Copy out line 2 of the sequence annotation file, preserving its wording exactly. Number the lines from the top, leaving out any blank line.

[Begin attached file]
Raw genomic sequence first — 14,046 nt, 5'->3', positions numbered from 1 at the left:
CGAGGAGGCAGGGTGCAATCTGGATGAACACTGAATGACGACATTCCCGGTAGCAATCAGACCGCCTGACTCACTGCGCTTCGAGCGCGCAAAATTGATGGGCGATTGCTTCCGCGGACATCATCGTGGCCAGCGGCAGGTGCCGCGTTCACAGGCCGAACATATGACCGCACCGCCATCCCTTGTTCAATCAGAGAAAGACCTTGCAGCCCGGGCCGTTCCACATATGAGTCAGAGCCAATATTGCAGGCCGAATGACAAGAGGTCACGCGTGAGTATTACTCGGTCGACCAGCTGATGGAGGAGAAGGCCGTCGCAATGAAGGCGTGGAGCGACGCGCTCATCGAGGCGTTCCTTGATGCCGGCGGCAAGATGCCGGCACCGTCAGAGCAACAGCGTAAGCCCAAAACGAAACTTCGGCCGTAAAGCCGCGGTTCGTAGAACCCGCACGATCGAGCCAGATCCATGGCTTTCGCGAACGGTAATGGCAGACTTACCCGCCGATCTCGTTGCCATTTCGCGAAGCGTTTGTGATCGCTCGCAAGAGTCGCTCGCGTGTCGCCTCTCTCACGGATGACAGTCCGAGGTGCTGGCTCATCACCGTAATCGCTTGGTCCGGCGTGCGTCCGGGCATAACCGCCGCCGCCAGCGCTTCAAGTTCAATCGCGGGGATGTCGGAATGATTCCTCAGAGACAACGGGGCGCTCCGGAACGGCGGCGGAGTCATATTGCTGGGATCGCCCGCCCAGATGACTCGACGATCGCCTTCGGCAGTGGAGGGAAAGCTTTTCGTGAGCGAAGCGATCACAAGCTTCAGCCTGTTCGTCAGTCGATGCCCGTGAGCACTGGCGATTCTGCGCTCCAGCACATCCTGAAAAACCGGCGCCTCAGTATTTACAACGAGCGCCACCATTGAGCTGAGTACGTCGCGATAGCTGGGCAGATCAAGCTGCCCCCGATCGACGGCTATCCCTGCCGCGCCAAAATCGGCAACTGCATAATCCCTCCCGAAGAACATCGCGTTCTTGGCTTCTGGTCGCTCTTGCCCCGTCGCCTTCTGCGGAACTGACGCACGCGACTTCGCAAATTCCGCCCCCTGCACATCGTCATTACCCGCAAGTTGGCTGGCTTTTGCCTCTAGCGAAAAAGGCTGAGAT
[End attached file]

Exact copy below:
CGAGGAGGCAGGGTGCAATCTGGATGAACACTGAATGACGACATTCCCGGTAGCAATCAGACCGCCTGACTCACTGCGCTTCGAGCGCGCAAAATTGATGGGCGATTGCTTCCGCGGACATCATCGTGGCCAGCGGCAGGTGCCGCGTTCACAGGCCGAACATATGACCGCACCGCCATCCCTTGTTCAATCAGAGAAAGACCTTGCAGCCCGGGCCGTTCCACATATGAGTCAGAGCCAATATTGCAGGCCGAATGACAAGAGGTCACGCGTGAGTATTACTCGGTCGACCAGCTGATGGAGGAGAAGGCCGTCGCAATGAAGGCGTGGAGCGACGCGCTCATCGAGGCGTTCCTTGATGCCGGCGGCAAGATGCCGGCACCGTCAGAGCAACAGCGTAAGCCCAAAACGAAACTTCGGCCGTAAAGCCGCGGTTCGTAGAACCCGCACGATCGAGCCAGATCCATGGCTTTCGCGAACGGTAATGGCAGACTTACCCGCCGATCTCGTTGCCATTTCGCGAAGCGTTTGTGATCGCTCGCAAGAGTCGCTCGCGTGTCGCCTCTCTCACGGATGACAGTCCGAGGTGCTGGCTCATCACCGTAATCGCTTGGTCCGGCGTGCGTCCGGGCATAACCGCCGCCGCCAGCGCTTCAAGTTCAATCGCGGGGATGTCGGAATGATTCCTCAGAGACAACGGGGCGCTCCGGAACGGCGGCGGAGTCATATTGCTGGGATCGCCCGCCCAGATGACTCGACGATCGCCTTCGGCAGTGGAGGGAAAGCTTTTCGTGAGCGAAGCGATCACAAGCTTCAGCCTGTTCGTCAGTCGATGCCCGTGAGCACTGGCGATTCTGCGCTCCAGCACATCCTGAAAAACCGGCGCCTCAGTATTTACAACGAGCGCCACCATTGAGCTGAGTACGTCGCGATAGCTGGGCAGATCAAGCTGCCCCCGATCGACGGCTATCCCTGCCGCGCCAAAATCGGCAACTGCATAATCCCTCCCGAAGAACATCGCGTTCTTGGCTTCTGGTCGCTCTTGCCCCGTCGCCTTCTGCGGAACTGACGCACGCGACTTCGCAAATTCCGCCCCCTGCACATCGTCATTACCCGCAAGTTGGCTGGCTTTTGCCTCTAGCGAAAAAGGCTGAGAT